Kathleen's Reviews > The Cowboy Who Came Calling

The Cowboy Who Came Calling by Linda Broday
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really liked it
bookshelves: western-romance
Recommended for: western romance readers, fans of Linda Broday

Bravo, Linda Broday, for not giving in to the temptation to wrap up the novel in a tidy little package by resorting to deux ex machina magic. To be true to the story, sometimes issues can't be resolved in a way that leaves everyone healthy, happy, and living under a rainbow. What a pleasant change of pace to see a romance author acknowledge that.

Two big issues that belabor the characters throughout the story conclude in less-than-perfect-for-the-characters yet fulfilling-for-readers ways. These characters haven't reached the end of their story; they've merely embarked on a new beginning that no doubt will continue to test them and draw them closer once they've left the stage.

I won't spoil the ending, but suffice it to say the hero and heroine ride off into the sunset knowing they can't fix some of the imperfections in their lives, but they'll make their marriage work. (That the hero and heroine marry is hardly a spoiler in a romance.) The suggestion that life and love aren't always perfect can be bittersweet, but in the case of THE COWBOY WHO CAME CALLING, the sweet outweighs the bitter. Romance fans won't be disappointed.

Heroine Glory Day is stronger than most, full of grit and determination in the face of difficulties that easily could destroy her and her family. Broday portrays Glory and her sisters with a deft hand, and I found myself hoping the two younger siblings will get novels of their own some day. Bratty youngest sister Patience, in particular, could be fascinating to watch.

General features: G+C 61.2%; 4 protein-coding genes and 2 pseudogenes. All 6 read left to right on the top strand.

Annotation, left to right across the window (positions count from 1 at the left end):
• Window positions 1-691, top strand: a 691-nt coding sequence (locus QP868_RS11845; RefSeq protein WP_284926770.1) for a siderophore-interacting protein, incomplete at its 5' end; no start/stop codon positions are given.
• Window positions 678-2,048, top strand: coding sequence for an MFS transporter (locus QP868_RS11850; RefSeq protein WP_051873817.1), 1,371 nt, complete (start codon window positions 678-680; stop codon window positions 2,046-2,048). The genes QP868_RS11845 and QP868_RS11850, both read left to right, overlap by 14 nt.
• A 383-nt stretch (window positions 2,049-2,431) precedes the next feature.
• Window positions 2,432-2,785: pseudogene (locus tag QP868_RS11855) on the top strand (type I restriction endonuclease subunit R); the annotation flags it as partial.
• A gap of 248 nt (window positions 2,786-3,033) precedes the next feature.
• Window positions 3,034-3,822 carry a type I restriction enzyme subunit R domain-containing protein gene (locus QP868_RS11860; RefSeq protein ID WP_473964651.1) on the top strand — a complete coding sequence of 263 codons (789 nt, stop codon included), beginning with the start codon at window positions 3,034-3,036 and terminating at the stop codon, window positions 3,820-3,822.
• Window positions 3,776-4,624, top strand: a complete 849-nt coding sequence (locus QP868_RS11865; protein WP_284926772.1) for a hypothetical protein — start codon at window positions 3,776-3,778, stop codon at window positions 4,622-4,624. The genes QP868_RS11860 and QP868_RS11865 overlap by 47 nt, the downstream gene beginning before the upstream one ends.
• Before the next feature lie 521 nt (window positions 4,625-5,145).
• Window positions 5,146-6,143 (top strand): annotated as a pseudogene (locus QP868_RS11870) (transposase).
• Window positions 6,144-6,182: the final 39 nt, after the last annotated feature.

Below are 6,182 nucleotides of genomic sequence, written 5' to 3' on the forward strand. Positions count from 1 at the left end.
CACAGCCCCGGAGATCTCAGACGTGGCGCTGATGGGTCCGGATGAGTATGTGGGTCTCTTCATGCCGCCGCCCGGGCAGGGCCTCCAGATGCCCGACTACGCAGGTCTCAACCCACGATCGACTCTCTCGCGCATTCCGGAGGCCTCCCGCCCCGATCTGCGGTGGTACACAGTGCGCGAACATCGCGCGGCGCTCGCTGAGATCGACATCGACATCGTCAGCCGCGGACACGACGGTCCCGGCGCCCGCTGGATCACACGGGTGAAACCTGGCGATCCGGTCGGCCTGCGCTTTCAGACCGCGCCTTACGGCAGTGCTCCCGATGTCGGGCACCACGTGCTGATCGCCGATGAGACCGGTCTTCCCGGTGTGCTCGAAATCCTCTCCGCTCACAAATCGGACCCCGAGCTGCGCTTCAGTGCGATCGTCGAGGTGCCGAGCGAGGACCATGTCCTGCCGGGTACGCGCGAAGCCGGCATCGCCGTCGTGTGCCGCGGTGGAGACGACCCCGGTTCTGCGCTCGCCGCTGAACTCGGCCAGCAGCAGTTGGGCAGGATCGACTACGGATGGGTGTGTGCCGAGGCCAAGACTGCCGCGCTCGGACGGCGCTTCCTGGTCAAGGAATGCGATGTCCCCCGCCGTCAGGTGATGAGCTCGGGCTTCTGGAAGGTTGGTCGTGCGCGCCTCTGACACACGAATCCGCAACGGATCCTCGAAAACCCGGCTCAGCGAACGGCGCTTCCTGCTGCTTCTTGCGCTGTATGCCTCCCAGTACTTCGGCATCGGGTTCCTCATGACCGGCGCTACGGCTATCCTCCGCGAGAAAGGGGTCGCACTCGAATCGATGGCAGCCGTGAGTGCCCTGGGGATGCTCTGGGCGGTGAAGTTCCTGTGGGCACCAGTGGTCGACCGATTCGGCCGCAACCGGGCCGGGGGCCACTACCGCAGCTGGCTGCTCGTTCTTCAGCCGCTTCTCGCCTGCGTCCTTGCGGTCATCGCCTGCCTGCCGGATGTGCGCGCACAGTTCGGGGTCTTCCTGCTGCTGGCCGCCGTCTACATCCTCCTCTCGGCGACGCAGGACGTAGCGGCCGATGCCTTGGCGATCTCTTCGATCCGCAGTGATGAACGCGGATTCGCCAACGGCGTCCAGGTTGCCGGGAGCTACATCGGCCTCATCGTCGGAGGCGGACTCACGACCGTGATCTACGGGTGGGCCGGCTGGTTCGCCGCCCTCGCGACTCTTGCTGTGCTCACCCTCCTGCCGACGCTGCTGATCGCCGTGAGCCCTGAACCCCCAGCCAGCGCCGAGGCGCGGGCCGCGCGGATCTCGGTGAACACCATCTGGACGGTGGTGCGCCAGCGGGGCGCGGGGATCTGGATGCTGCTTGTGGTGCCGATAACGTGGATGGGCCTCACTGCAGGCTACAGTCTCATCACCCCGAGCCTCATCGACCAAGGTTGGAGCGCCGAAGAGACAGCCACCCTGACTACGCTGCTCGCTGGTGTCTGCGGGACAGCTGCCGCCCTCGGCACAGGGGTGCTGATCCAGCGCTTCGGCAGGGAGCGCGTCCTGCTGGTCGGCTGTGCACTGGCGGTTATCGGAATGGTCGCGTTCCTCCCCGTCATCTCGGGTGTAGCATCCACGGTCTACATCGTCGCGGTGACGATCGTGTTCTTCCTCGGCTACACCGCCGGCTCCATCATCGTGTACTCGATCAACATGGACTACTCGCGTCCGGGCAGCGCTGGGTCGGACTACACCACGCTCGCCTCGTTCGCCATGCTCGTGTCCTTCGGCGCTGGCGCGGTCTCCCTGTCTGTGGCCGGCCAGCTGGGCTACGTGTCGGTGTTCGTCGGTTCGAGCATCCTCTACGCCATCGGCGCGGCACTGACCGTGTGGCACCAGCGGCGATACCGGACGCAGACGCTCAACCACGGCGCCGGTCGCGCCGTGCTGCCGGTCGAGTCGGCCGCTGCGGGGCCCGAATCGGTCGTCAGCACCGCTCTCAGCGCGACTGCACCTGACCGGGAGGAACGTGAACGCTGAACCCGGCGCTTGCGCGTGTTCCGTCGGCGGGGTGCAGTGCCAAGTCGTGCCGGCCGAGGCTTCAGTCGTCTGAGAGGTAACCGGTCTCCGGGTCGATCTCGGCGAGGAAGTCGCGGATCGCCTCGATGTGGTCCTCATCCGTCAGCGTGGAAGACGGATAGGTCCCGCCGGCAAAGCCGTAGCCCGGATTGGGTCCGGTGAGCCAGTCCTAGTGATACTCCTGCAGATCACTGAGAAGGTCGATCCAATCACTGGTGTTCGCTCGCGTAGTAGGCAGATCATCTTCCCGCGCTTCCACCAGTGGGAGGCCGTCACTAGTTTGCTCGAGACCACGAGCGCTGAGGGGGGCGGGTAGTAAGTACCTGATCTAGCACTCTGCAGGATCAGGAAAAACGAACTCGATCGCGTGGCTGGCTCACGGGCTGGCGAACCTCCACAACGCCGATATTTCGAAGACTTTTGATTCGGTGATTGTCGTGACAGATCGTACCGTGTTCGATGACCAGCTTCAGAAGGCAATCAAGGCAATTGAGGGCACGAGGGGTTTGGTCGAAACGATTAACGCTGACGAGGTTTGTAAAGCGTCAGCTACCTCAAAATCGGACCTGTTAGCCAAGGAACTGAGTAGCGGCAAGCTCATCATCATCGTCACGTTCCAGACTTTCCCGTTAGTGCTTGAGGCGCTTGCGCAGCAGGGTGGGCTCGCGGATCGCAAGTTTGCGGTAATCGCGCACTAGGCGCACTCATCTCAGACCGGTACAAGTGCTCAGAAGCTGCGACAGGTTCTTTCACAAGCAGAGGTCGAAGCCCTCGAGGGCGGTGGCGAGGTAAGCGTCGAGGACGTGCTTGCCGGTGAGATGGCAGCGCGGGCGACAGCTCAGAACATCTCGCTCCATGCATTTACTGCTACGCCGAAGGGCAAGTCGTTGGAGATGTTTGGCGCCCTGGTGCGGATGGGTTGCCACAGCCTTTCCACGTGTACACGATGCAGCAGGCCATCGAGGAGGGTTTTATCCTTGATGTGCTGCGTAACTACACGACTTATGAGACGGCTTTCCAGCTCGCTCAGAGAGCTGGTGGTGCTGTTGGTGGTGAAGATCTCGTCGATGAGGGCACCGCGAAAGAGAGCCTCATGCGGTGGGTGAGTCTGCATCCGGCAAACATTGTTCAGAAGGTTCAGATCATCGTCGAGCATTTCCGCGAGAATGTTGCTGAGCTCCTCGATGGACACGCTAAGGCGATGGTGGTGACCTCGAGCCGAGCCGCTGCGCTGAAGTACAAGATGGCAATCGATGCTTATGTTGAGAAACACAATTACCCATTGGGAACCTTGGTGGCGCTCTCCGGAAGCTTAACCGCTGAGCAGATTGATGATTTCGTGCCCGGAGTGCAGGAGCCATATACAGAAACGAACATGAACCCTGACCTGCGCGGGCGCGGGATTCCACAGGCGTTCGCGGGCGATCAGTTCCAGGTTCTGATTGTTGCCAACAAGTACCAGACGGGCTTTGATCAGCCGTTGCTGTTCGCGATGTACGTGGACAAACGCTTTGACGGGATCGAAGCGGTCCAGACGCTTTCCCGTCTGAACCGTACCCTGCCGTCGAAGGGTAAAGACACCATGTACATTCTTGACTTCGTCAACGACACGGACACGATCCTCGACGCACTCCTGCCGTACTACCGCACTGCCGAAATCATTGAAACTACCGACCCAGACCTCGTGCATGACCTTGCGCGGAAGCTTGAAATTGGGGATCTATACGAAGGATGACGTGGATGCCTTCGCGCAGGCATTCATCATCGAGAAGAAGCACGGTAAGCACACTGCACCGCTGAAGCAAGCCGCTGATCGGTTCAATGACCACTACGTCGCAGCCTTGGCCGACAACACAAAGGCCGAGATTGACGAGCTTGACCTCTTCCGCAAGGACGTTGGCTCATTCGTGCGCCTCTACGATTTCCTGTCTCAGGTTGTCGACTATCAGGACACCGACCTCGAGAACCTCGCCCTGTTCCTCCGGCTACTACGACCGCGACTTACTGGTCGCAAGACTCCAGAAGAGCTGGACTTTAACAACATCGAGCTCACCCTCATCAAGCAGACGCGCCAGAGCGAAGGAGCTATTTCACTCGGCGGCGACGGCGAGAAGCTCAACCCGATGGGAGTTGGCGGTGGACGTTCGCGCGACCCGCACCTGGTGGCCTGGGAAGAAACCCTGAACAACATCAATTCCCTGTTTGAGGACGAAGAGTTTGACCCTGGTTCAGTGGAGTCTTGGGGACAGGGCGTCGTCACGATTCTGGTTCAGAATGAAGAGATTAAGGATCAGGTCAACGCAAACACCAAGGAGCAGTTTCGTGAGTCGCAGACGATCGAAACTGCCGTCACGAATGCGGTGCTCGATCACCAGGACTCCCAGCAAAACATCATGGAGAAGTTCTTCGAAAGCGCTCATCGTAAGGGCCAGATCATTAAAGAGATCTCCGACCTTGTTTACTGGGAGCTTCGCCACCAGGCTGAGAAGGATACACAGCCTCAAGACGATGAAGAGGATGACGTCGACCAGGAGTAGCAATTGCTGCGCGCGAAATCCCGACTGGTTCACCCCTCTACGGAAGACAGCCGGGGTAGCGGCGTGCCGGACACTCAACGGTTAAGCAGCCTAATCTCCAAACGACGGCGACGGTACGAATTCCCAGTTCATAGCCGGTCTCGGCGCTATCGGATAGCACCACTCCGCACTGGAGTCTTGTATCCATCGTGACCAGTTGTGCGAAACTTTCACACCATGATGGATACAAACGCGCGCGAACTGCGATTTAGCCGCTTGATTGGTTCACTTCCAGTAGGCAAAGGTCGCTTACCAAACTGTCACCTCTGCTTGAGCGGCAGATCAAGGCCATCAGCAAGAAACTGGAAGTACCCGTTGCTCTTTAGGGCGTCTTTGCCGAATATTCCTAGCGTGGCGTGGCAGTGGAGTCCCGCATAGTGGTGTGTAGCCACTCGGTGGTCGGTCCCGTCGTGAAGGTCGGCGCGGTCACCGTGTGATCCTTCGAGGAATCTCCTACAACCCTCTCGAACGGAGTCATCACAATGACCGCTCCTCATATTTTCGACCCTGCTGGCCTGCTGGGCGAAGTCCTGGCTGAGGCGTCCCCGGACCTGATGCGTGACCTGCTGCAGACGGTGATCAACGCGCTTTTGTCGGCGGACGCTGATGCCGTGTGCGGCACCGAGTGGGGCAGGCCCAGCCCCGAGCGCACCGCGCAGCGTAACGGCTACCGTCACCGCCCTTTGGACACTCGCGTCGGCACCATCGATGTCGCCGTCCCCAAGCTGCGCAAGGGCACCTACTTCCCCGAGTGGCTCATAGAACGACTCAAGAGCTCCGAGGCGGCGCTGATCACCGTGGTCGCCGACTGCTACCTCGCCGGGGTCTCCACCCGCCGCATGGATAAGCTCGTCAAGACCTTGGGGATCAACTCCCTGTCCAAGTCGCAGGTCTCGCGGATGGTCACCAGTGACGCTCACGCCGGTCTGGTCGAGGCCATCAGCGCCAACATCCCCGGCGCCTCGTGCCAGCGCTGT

A minor male character -- a friend of the hero's -- has "hero in search of his own romance" written all over him, as well. Perhaps Broday will plunk him down in the middle of an entanglement, too.

Hero Luke McClain is not quite an alpha and not quite a beta. He straddles a difficult spot on the fence between the two personality types, and he does it well. Half the fun of this book is watching Luke bumble his way through situations a typical alpha male would solve with a mere flex of his impressive pectorals. Luke keeps readers on their toes wondering what boneheaded move he'll make next.

My one criticism of THE COWBOY WHO CAME CALLING is this: In my opinion, Broday's strong, usually engaging voice sometimes gets in the way. Like me, Broday is a Texan. Texans speak a language all our own, full of euphemisms, colloquialisms, and colorful figurative phrases. All of those things give characters depth and personality, but when every character and the narrative overflow with colorful language, readers can become overwhelmed. "Texan-speak" didn't compromise my ability to enjoy the story, but its abundance did try my patience in spots.

All in all, though, THE COWBOY WHO CAME CALLING definitely is worth a read.
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Reading Progress

May 15, 2012 – Started Reading
May 18, 2012 – Shelved
May 19, 2012 – Finished Reading
May 20, 2012 – Shelved as: western-romance

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